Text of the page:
The spring Diamond Club was held this afternoon at The Ricoh Arena along with the annual AGM.
The afternoon started with the sad news of the passing of Diamond Club treasurer Carole Cumberlidge who died last Sunday. A minute's silence was held in memory of Carole who had been long time and tireless committee member, she will be sorely missed by those who knew and worked with her.
The AGM was held before lunch was served. The minutes of last year''s AGM were read by the Diamond Club secretary Julie Chambers and approved.
This was followed by the chairman''s report. The chairman, Alan Ludford, thanked the committee members for all of their hard work over the year. He also thanked Mark O''Shea, who oversees the lunch for the Arena, for his continued support and service to the Diamond Club. He noted that the caterers make a much smaller profit from catering for the Diamond Club than they do from other events and thanked those who worked hard to support the Diamond Club.
He then read the treasurer''s report and reported a small profit for the year.
The chairman said that there will be around 40 former Coventry City players at the forthcoming Legends Day on April 8th. This year''s Legends Day concides with the 50th anniversary of promotion to the old First Division in 1967 and the 30th anniversary of the club winning the FA Cup in 1987.
One committee member, Geoff Wells retired from the committee leaving one position to be filled. There was just one nominee, Barry Chattaway who was elected on a show of hands.
The AGM ended and Joe Elliott thanked the committee for their hard work. He then introduced the chairman of the Coventry City Former Players Association, Jim Brown and vice chairman Billy Bell. They spoke about the forthcoming Legends Day and announced there will be about 40 former players attending the day.
Among those former players who will be attending the day will be several players who helped win promotion in 1967 and that there will be a strong Scottish contingent including Tommy Hutchinson, Roy Barry and Ian Wallace. In addition other former players who will be in attendance are Dennis Mortimer, Bill Glazier, Dietmar Bruck, and Ron Farmer.
Jim Brown spoke about the annual Golf Day being held at Stoneleigh Park. He said there are usually 20-30 former players taking part and invited any interested Diamond Club members to join the fun.
Billy Bell announced that the CCFPA are raising money to buy and train a Guide Dog. The dog will be named Jimmy Hill and will be introduced to the crowd at half time during the Legends Day match against Peterborough. Jimmy Hill''s son will be accompanying the dog onto the pitch. The former players have raised around £3,000 of the £5,000 needed and a collection will be held to raise more money for this worthwhile cause.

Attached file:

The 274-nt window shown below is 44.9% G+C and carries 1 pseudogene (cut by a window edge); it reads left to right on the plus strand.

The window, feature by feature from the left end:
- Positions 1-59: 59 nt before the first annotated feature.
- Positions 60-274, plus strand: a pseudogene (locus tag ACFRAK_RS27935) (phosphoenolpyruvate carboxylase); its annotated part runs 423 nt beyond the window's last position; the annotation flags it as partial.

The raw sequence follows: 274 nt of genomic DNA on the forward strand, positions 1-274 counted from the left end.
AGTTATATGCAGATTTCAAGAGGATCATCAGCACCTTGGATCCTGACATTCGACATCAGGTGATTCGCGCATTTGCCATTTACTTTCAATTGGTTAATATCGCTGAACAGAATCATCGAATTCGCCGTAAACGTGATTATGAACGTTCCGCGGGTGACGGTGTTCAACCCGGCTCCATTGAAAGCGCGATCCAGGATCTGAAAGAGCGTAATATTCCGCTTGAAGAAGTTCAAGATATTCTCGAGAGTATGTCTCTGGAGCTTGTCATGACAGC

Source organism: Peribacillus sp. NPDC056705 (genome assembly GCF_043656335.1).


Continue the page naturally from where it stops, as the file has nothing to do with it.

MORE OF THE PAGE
Joe then had a quick chat to Pat Raybould and Lynn Hills about the Junior Sky Blues. Pat said interest in the JSBs had held up well during the recent downturn in matchday attendances and numbers had actually increased this season.
Another guest was former player and manager of Coventry Sporting, David Kite. David now chairs the Coventry Charity Cup committee. David told a quick story about managing Coventry Sporting to the first round of the FA Cup where they beat Tranmere Rover 2-0 at Highfiled Road and then drawing Peterborough in the next round, but Sporting lost to Posh who were managed at the time by former City manager Noel Cantwell.
He recalled he was sacked as Sporting manager but later returned to the club as their chairman.
After lunch Joe Elliott spoke to the main guest of the afternoon, former City player and manager Micky Adams.
It was the first time Mickey had been back to the club after he was sacked as manager in 2007. Micky and Joe exchanged banter in an exchange about his sacking. He said of all the times he had been sacked in his career as a football manager, his leaving of Coventry hurt him most.
He recalled that his demise was as a result of a poor run over a four week perion over the Christmas and New Year period of 2006/7. and that he blamed pundit Richard Keys for getting him sacked.
He was invited to a meeting at the Houses of Parliament by the then club chairman Geoffrey Robinson. At the meeting Robinson said he had been advised to sack Adams and after querying who had advised him, Robinson admitted it was Richard Keys. Naturally Adams was not impressed and after a frank discussion Robinson did not sack Adams, that is not until the following week.
Adams believes the current plight of the club, which he described as one of the saddest things in football, began around that time. The club, he claimed was being mismanaged and was deep in debt leading to the best players being sold including star player at the time Gary McSheffrey to Birmingham City, who Adams claimed was sold for a knock down price because Birmingham knew Coventry were desperate for cash.
Adams went on to say he had a great time in football and had over 800 games as manager, winning a total of four promotions.
Micky has given up football management and is now assesses Premier League referees.
He finished by saying he will be rooting for City in the Checkertrade Cup Final, but believes Oxford will win.
The usual raffle and bingo followed and the afternoon came to a pleasant end.
The next Diamond Club Lunch will be held a little earier than usual, on May 18th, to coincide with the 30th anniversary of winning the FA Cup.